Multiple vaccines have been developed that have made substantial contributions to controlling the COVID-19 pandemic, but where are the antivirals? Only repurposed drugs have been used and not with much success. That situation seems about to change with the authorization of drugs that target the RNA polymerase (Molnupiravir) and a viral protease (Paxlovid).
Molnupiravir is an orally available pro-drug of the nucleoside analog N4-hydroxycytidine (NHC). The latter is a nucleoside analogue which is incorporated into RNA by the viral RNA-dependent RNA polymerase. Once incorporated into RNA, NHC is recognized as either C or U by the RNA polymerase. As a consequence, many mutations are introduced into the viral genome, causing lethal mutagenesis and inhibition of infectivity. NHC has been shown to block SARS-CoV-2 transmission in ferrets.
Interim results in 775 patients of a phase 3 clinical trial with molnupiravir show that the drug reduced hospitalization or death about 50% compared with placebo in patients with mild to moderate COVID-19: 7.3% of patients who received molnupiravir were either hospitalized or died through Day 29 (28/385), compared with 14.1% of placebo-treated patients (53/377). No deaths were reported in patients who received molnupiravir, as compared to 8 deaths in patients who received placebo, through day 29. The trial required that all patients have laboratory-confirmed COVID-19 with symptom onset within 5 days of assignment to control or drug group. Patients were recruited from multiple countries and included those with risk factors for poor disease. Merck expects to produce 10 million doses of the drug in 2021 and has submitted an application for emergency use authorization (EUA).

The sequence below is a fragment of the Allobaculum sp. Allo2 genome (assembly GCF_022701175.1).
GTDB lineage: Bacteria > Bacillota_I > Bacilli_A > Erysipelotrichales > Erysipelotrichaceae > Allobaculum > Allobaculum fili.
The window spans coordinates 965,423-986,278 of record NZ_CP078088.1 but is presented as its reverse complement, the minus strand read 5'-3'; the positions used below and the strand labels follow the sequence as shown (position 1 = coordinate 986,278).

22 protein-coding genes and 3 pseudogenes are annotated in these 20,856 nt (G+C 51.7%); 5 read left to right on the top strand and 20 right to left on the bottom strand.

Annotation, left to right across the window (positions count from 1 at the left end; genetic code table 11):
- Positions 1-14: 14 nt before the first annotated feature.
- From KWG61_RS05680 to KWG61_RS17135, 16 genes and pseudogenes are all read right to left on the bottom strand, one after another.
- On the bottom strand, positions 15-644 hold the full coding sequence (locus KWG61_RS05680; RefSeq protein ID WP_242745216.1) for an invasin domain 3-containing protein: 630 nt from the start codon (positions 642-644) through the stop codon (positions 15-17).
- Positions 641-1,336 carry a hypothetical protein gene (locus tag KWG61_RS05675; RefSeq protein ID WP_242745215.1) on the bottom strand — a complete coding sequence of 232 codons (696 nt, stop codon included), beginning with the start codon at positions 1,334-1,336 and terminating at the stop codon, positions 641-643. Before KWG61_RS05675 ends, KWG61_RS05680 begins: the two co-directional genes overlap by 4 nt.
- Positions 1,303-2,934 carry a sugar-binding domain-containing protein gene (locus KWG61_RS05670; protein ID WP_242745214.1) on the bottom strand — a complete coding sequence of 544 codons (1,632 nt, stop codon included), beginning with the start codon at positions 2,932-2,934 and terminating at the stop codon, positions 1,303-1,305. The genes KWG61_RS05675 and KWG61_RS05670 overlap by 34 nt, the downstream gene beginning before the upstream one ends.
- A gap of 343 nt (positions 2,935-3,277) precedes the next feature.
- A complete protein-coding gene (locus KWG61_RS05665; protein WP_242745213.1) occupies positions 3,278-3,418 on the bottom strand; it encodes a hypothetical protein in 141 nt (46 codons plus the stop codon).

Paxlovid is an inhibitor of the 3CL or main protease of SARS-CoV-2, an essential viral enzyme that is required to process precursor proteins into functional products. The drug works by binding to the active site of the protease. Such inhibitors have been successfully developed and are approved for the treatment of AIDS and hepatitis C. Paxlovid inhibits viral reproduction in cell culture and in virus-infected mice when given orally. In a phase I trial in 4 participants, the drug was safe and well tolerated and reached levels greater than needed to inhibit reproduction in cell culture.
Interim analysis of a phase 2/3 randomized, placebo-controlled study of Paxlovid showed that the drug reduced the risk of hospitalization or death by 89%. This study enrolled non-hospitalized patients with COVID-19 who were at risk for severe illness. The patients were treated with Paxlovid within 3 days of symptom onset. Of the patients who received the drug, 3/389 were hospitalized through day 28 (0.8%) compared with 27/385 in the placebo group hospitalized and 7 deaths (7%). Similar results were obtained in a group of patients treated within 5 days of symptom onset. Based on these results, Pfizer plans to submit an application for EUA.
The only antiviral repurposed for SARS-CoV-2 that had any efficacy is remdesivir, whose widespread adoption is limited by the need to administer the drug intravenously. Because they are taken orally, Molnupiravir and Paxlovid should have a far greater impact on the pandemic, especially for people who refuse to be vaccinated. If these drugs had been available before the pandemic – which was certainly possible – it might have been largely prevented.